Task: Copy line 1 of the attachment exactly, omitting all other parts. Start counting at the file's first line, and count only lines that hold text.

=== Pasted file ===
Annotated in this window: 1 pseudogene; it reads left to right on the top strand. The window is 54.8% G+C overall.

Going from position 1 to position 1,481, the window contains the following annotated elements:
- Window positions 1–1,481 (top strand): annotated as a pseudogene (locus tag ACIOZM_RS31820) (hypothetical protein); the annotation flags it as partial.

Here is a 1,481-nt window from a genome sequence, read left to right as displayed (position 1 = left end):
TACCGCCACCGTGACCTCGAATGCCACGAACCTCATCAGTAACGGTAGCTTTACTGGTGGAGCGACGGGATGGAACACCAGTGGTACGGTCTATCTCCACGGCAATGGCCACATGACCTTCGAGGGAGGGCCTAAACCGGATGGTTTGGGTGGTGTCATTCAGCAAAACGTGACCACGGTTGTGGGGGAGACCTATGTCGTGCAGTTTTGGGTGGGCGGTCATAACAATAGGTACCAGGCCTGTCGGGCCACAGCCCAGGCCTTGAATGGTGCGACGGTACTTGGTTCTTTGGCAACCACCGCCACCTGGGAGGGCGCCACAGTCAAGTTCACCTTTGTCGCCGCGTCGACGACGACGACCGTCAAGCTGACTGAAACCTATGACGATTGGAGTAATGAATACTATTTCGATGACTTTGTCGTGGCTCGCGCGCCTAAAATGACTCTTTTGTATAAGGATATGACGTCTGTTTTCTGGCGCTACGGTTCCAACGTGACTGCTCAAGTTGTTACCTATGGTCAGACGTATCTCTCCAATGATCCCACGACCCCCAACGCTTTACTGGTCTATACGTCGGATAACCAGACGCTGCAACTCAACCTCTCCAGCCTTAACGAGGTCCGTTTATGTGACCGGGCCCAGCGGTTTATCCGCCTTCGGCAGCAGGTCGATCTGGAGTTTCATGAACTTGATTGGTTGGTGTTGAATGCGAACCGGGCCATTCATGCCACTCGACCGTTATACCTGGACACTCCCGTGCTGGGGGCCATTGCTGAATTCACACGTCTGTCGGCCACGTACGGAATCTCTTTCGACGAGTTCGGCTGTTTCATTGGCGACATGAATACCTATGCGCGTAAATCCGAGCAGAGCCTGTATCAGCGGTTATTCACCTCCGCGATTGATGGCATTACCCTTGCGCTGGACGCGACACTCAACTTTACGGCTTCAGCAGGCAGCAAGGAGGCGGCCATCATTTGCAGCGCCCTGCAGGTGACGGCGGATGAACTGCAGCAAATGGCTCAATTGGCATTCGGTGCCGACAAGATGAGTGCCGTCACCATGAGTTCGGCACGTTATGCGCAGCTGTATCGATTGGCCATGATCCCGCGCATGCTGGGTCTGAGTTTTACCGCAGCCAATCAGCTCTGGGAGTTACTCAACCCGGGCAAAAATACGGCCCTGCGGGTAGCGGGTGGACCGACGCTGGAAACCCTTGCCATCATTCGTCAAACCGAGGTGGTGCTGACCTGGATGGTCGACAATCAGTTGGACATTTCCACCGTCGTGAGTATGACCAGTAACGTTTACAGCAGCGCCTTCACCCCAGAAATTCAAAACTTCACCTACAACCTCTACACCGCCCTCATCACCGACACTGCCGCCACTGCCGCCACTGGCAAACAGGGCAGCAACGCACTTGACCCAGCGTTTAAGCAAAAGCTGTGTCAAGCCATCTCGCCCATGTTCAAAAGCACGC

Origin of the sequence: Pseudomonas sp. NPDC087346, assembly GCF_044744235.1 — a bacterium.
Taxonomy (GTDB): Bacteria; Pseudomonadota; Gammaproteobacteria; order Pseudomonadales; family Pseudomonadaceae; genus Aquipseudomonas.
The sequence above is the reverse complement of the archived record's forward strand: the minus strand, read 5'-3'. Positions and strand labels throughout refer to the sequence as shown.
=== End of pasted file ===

Annotated in this window: 1 pseudogene; it reads left to right on the top strand. The window is 54.8% G+C overall.